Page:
Orange City’s North Avenue Studios has, in recent years, established itself as perhaps the region’s most notable indie studio. Much of that has to do with Off the Avenue (offtheavenue.tv), the web TV series produced by the studio that leading indie music blog Consequence of Sound presents worldwide. Through the series, they’ve been doing great work of national prestige. To celebrate, NAS just released the first volume of the Off the Avenue compilation, a selection of their favorite sessions so far. Artists include local heavyweights Roadkill Ghost Choir, Kaleigh Baker and Thomas Wynn & the Believers alongside national stars Hundred Waters, Heartless Bastards, El-P, Lucero, Cursive, Man Man, Here We Go Magic, Helio Sequence, Edward Sharpe & the Magnetic Zeros, Bombay Bicycle Club and YACHT. Download free at offtheavenue.bandcamp.com.
I love the idea of the Two Piece Mini Fest and salute the Yogurt Smoothness boys for making the rapid-fire musical duo showcase a tradition. But the area talent pool hasn’t been especially deep in two-pieces lately, making the affair a bit repetitive after four episodes. However, this fifth installment (May 31, Peacock Room) managed to kick with some hot new spice in the mix. Check you out, Two Piece Mini Fest.
There were usual reliables like Melbourne’s the Dull Blades and host duo Yogurt Smoothness. Even area band Bellows, a perennial participant of which I’ve not been a fan, were much improved with a more focused and incisive dream-folk sound. But among them was some good new blood –fire-starters rich in skill and ideas – that revitalized the fest. Most outstanding were Orlando’s Trails and Cocoa’s Slag, two bands vastly different in style but equally notable for gutsy invention. Slag, whose technical mind-fuckery practically clawed the walls bare, is unquestionably one of the most adventurous and distinctive metal bands around. With their barrier-breaking range and exhilarating aggression, they’re so in line with all the intelligent metal happening right now that I’m surprised they haven’t yet been snatched by a smart boutique label.
Meanwhile downtown (Backbooth), Los Angeles rapper Blu arrived amid some hype but was really no big whoop live. Speaking of underwhelming performance, one of rap’s most frustrating aspects is the inverse relationship between rappers’ tendency for full-posse performances and their basic proficiency in the format. That’s why a four-MC group like opening local quartet the Soulstice sounds, on paper, like a waiting demolition derby. On stage, they didn’t exactly disprove the unfortunate truism. In the way traditional singing groups must learn to jibe together to be intelligible and meaningful, you rappers too must learn how to fire together like an ensemble. You’re not exempt from that basic law of music. And no amount of swag or pageantry will fill a gap in execution.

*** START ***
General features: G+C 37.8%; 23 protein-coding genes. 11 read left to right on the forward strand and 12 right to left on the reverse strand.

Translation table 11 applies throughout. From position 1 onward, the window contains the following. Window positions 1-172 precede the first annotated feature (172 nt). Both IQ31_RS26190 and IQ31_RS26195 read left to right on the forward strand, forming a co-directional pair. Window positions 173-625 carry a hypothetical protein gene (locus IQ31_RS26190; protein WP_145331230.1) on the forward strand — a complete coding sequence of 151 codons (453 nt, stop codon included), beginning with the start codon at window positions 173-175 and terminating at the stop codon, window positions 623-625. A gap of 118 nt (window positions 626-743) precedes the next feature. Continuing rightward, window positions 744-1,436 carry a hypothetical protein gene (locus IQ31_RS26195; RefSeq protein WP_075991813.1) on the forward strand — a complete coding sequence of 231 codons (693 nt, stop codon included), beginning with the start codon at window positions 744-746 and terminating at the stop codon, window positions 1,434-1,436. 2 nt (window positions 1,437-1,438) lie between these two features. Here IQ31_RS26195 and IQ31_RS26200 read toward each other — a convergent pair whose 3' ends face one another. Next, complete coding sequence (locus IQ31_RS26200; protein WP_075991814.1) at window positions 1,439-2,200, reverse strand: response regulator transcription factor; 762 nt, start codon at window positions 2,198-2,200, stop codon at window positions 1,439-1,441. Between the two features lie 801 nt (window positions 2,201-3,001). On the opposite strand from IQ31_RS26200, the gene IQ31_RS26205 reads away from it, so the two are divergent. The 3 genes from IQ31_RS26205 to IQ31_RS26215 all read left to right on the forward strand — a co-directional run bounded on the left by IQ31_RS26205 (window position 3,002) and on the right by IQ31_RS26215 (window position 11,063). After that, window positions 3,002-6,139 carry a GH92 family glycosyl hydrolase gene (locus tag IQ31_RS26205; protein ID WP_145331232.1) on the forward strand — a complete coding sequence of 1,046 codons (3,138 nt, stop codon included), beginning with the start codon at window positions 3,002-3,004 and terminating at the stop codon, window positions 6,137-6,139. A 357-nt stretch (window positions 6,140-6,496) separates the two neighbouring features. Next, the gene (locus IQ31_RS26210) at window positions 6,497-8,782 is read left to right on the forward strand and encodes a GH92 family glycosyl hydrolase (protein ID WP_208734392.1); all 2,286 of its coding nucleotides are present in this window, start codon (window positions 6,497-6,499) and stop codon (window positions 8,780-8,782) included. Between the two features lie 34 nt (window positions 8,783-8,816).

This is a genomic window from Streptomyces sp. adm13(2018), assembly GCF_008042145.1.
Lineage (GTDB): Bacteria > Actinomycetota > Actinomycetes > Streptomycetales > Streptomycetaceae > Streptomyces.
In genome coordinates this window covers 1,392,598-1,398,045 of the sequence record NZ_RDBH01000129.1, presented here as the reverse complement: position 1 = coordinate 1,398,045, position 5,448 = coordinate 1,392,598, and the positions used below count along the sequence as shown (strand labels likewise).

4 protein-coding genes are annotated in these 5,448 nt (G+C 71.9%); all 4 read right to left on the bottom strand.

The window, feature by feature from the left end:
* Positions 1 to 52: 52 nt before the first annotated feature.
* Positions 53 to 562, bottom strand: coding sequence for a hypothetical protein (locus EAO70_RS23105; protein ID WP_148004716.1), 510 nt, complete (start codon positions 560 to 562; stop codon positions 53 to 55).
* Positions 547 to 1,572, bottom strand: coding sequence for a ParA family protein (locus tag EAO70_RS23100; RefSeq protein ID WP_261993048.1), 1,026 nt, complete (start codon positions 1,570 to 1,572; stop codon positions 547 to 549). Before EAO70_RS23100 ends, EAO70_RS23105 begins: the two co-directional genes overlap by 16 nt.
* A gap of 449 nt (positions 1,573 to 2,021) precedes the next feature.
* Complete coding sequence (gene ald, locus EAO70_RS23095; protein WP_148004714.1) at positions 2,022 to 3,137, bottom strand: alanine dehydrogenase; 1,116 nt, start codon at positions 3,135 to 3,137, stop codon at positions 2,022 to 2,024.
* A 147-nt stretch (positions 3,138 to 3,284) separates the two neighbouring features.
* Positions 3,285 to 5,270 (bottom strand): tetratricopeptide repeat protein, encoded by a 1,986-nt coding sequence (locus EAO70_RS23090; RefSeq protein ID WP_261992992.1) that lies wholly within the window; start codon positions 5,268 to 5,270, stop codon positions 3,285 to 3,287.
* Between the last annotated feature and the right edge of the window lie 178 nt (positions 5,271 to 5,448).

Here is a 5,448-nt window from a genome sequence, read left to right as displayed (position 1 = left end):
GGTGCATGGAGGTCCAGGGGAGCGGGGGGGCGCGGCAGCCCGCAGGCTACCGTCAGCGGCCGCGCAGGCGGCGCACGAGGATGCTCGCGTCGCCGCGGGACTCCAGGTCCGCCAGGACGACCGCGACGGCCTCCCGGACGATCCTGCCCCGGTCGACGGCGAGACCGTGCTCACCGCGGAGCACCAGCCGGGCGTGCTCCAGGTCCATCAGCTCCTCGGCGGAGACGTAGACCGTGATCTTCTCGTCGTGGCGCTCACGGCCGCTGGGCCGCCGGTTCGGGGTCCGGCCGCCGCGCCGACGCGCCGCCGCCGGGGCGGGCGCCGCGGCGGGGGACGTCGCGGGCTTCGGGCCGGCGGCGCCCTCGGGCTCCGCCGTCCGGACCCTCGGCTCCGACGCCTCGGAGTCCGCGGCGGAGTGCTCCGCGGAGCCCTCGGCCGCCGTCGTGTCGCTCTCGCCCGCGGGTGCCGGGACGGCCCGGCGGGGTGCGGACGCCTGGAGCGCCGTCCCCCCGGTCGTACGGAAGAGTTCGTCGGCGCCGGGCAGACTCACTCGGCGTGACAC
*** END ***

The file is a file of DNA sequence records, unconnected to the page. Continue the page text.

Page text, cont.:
Orlando indie rapper Niko Is, however, was a refreshing discovery. The Brazilian-Argentinean cuts quite the character, blending slinky tropical steez with a dense, left-side flow. Intriguing and free-spirited, he’s a fresh voice on the local hip-hop landscape and a cogent antidote to the stale rap stereotype.
And his a cappella finale was pretty damned dope.
Opening a mostly-acoustic showcase (May 28, Will’s Pub) was local Landon Pontius. He’s a nice, fresh-faced young man, the sort that girls like to introduce to their parents. Even if you haven’t heard this particular cat yet, you totally have. He’s just like those other guys who do acoustic pop with white-dude soul – yes, all of them. Now, Pontius don’t suck, he’s just stuck on the kind of freshman feelings whose realness is totally negated by their banality. Awww, I know.
But look at headlining Orlando folk bard Danny Leggett. Although I liked him when I first saw him, he’s now much more complete. Through nuance, craft and expressional depth, he’s simply more naturally penetrating than his peers. If you’re into the solo singer-songwriter stuff, at least explore someone legit like this. And it looks like a lot more of you are.
The caffeinated, wiry braid of power-pop and new wave that Boston’s Pretty & Nice (May 30, Peacock Room) pump out so energetically is alternately likable and irritating. But at least they got a thing going on. And they’re all in. But nothing this night was cooler than the Pauses’ cover of Grandaddy’s “A.M. 180.”
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